Fathi Habashi
    Laval University, Quebec City, Canada
    Fathi.Habashi@arul.ulaval.ca

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  12. Hi All,

    Just found this blog. Finally some reality in the world of extractive metallurgy developments. I have looked at dozens of processes in my 25 years in the business and have to say, we keep trying because we are all dedicated to lowering the cost and and improving the efficiency of metals recovery. I just recently looked at 2 recycling processes in depth, one was for recycling nickel bearing wastes and the other was another hydro process for EAF dust. Well the first was due diligence involving the sale of an operating asset. My major take away was the process only works economically because some engineers at the company 20 years ago realized that certain wastes just beginning to enter the waste stream had enough nickel in them to recover economically. Today, the plant economics are marginal unless this certain waste is also run through to sweeten the feed. The company gets the waste for next to nothing, but it is responsible for a substantial portion of the profit.

    The second process was a great concept, but suffered from the same issue, economy of scale. The inventors had devised a way of recovering basically every constituent metal found in EAF dust but were not able to make the commercial aspects work. Enough said.

    It seems most of the processes developed try to hard to do it all. There are very few examples of processes that have done it in a completely new way, but rather incremental technical change has been what drives the costs down.

    Most of the developers of new technology are looking at replacing the existing processes from beginning to end and this is where the failures occur. There are just too many steps to be taken to get these projects completed to commercial reality.

    BTW, I have looked at carbothermic reduction of alumina, iron carbide, various iron smelting technologies, high purity titanium sponge, one step Hunter process for titanium, ZincOx, Zeros, Zia, Horsehead Flame reactor,(for EAF dust), plasma smelting, hydro production of copper powder from oxide ores, processes to recover spent catalysts, process to recover metals from batteries, electolytic lead processes, among them.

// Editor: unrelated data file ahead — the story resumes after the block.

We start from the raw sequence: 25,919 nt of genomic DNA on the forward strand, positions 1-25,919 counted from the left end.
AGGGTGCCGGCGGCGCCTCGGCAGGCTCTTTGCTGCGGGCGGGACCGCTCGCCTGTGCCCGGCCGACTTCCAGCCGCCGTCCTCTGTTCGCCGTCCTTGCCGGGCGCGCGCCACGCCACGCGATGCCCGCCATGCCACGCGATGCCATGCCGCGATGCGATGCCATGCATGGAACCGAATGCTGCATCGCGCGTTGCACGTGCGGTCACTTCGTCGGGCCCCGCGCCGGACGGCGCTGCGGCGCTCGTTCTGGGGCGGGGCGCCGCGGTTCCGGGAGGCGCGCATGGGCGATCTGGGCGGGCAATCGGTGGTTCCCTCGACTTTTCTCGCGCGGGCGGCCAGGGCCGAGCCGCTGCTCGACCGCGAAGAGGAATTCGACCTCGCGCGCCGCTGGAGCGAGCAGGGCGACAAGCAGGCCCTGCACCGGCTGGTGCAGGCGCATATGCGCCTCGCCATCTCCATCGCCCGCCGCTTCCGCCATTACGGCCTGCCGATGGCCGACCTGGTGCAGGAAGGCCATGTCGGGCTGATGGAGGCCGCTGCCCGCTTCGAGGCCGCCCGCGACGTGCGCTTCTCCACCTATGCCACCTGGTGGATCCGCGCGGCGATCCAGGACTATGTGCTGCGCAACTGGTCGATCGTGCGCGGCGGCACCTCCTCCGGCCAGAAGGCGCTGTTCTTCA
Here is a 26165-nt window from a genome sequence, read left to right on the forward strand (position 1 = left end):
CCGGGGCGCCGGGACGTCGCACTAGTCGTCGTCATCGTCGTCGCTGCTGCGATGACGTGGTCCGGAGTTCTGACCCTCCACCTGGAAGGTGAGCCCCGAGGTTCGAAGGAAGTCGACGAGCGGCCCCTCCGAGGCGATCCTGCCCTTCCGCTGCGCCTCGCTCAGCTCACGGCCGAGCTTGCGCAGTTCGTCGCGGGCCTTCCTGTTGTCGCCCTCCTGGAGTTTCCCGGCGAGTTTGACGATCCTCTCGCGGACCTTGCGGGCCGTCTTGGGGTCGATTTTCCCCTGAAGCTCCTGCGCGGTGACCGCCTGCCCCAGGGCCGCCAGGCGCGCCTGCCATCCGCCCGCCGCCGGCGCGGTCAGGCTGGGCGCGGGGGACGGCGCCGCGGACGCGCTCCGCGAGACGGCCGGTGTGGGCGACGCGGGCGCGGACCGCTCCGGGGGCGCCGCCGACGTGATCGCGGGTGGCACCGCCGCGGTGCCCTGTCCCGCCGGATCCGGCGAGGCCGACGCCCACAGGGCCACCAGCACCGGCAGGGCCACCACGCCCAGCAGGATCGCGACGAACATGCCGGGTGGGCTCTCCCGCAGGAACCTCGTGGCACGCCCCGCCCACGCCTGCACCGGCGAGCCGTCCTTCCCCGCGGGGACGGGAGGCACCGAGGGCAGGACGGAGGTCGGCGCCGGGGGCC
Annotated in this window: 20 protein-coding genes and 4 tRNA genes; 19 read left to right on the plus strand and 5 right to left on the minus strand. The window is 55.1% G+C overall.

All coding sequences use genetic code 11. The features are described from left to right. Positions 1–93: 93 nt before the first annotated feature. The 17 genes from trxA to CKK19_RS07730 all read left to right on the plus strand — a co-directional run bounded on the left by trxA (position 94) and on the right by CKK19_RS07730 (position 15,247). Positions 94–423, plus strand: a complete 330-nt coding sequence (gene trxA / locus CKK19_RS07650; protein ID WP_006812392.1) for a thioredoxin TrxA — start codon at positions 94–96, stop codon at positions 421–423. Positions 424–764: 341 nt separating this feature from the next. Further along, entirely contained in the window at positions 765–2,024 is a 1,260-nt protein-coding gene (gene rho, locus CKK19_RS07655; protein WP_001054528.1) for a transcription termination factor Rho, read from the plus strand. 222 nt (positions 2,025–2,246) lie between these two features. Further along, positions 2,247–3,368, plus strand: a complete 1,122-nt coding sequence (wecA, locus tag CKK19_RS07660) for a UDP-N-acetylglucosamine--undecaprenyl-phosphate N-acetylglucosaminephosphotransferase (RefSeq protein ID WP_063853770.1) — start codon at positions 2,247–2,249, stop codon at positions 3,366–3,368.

All were at least technically viable, but the economics always caused problems. Frankly, a lot of the processes we have today are economically questionable. Has anyone looked at the cost of a greenfield aluminum smelter today? Not a good investment.

    Dr. Habashi makes a good point, pressure leaching is one of a select few processes that have made a significant difference in our working lives.

    Joe Sabatini
    The Innovation Network, LLC
    Lexington, MA USA
    joesabatini@comcast.net

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  13. April 3, 2012: Here we are a year and a half later and no new postings. A very thought provoking flash of comments while it lasted.

    A concern was made as to general statemens vs. specifics. That is rather to be expected given the limited space for comments. For example, much of my comments related to the inability of new technology developers to make the grade with their work. A case in point is the use of rotary hearth furnaces in the pyro-processing of carbon steel EAF dust.

    I discussed one such example at considerable length in a recent article in Steel Tech, January, 2012 issue, an Indian journal for the iron and steel industry. While there are still space constraints, an indepth discussion was provided of what had been done before along those lines, what new was being tried, and why it was doomed to failure. The plant being considered is now in startup, so one can follow along with the trainwreck as it occurs.

    Larry M. Southwick, P.E.
    Consultant
    Cincinnati, Ohio
    lmsouthwick.pe@att.net